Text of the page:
Moldovans head to the polls on November 1 to elect the country”s next president in a choice between East and West.
The main challenger to pro-Russian President Igor Dodon is the former prime minister Maia Sandu, the leader of the Party of Action and Solidarity.
She told Euronews about why she thinks the election is important and why she’s looking for a Moldova free from the influences of Moscow.
“Moldova is at the crossroads. It either becomes a functional state with competent leadership, or it becomes a failed state,” Sandu said.
“A functional state means, first of all, a state which stops corruption, which encourages businesses. We need a president who’s going to defend Moldova’s national interests regardless of whether this is in relation to Russia or other countries.”
Some of her party’s billboards read: “He thinks he can steal the election.”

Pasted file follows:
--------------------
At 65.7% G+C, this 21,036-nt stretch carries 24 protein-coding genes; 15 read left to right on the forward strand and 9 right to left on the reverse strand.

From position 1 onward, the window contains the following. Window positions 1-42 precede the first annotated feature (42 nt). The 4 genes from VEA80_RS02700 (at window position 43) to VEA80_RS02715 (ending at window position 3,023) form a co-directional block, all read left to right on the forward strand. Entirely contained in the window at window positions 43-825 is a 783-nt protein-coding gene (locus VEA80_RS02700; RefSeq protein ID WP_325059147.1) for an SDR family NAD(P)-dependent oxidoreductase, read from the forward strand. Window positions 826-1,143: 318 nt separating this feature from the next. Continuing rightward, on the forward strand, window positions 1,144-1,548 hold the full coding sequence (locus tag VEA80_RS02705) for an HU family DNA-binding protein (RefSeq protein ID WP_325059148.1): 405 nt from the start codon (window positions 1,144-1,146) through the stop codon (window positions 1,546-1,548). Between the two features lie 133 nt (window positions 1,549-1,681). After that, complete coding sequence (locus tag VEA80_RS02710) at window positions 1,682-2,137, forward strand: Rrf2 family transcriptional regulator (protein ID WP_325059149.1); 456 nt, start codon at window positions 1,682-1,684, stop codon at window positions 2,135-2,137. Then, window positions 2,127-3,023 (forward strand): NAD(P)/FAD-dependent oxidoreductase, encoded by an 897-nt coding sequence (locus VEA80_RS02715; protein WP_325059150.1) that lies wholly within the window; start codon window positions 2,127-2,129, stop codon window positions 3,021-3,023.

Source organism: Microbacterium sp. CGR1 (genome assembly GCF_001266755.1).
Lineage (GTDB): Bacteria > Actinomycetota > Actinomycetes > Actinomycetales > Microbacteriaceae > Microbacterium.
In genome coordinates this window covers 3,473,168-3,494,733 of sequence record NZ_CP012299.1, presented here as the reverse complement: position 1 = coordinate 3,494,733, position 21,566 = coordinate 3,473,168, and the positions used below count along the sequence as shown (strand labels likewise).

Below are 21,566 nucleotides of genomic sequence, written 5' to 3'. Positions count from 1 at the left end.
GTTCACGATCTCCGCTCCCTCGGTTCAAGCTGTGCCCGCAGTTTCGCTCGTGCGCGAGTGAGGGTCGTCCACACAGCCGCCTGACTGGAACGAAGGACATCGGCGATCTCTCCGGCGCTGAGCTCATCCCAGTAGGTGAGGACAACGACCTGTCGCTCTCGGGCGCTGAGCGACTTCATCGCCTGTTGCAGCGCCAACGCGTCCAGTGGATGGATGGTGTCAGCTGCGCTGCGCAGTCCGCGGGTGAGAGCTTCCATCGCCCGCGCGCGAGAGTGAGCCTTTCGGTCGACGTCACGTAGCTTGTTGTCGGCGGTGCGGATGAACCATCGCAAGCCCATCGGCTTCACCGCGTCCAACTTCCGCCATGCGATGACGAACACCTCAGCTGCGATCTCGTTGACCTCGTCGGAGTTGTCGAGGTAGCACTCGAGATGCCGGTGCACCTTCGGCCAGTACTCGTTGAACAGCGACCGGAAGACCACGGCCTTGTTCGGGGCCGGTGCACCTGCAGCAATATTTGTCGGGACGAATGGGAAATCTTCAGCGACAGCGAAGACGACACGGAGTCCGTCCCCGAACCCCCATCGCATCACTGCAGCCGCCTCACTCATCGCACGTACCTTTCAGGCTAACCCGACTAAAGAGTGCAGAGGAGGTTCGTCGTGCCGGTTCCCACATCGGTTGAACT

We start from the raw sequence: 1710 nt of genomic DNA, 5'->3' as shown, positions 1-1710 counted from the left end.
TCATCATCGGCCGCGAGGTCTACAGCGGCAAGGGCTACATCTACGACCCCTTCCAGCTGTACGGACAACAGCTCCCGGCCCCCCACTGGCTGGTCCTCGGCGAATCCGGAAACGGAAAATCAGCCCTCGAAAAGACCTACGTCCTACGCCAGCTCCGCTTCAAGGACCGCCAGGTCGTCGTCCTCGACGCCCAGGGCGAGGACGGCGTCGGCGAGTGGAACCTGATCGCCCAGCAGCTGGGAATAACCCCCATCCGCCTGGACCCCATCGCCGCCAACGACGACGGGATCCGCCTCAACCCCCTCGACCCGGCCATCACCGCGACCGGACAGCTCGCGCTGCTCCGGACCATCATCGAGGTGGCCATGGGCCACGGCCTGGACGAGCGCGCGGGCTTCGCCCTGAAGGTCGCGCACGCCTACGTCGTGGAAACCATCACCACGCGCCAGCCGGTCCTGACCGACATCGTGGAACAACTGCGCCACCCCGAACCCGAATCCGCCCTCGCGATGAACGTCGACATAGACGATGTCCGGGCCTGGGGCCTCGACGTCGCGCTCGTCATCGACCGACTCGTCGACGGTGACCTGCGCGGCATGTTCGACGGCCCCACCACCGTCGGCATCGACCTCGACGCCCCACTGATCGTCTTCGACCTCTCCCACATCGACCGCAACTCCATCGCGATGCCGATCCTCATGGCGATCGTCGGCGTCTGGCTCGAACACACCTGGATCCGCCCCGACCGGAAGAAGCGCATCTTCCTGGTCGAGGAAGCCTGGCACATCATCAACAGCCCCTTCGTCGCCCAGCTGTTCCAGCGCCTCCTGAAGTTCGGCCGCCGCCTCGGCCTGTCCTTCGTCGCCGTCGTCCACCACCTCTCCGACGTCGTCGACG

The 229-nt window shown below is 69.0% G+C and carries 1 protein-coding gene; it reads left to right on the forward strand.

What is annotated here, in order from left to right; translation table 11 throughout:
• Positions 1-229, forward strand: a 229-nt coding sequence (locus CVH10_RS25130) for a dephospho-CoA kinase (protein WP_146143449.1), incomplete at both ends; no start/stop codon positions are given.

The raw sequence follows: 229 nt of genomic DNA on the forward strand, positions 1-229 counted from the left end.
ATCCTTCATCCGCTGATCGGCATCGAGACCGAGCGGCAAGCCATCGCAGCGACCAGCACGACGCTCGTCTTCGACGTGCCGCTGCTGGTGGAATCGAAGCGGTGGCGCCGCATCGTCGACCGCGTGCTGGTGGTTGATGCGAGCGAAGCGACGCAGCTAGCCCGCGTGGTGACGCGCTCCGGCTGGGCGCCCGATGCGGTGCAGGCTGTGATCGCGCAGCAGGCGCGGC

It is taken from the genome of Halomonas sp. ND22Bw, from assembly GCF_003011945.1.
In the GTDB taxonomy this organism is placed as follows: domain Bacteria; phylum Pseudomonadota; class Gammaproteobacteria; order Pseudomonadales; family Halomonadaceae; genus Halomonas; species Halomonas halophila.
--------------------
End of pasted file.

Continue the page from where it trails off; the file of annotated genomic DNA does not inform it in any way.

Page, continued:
“He (Dodon) is trying to rig the elections,” claimed Sandu. “We have been sending these strong messages to prevent him from doing that. But in case he will pursue his plans, we’re warning him that people will go to the streets because this is what people tell us.”
In the country’s 2016 elections, Dodon’s vision won him 52.11% of the vote to Sandu’s 47.89%.
This time, most opinion polls have Sandu ahead with a narrow advantage.
But one set of poll results released on Friday, October 23, by the Association of Sociologists and Demographers, tipped Dodon to get 32.5% of the votes and Sandu 18.4%.
The former Soviet republic is Europe’s poorest country and Dodon is campaigning on a promise of improved infrastructure and better social care.
He’s also promising modernisation of rural areas, a sustainable economy, a “balanced” foreign policy and the preservation of “traditional”, Christian values.
Political observers think the vote will go to a run-off – a narrow choice between pursuing integration with Europe or remaining under Russia’s wing.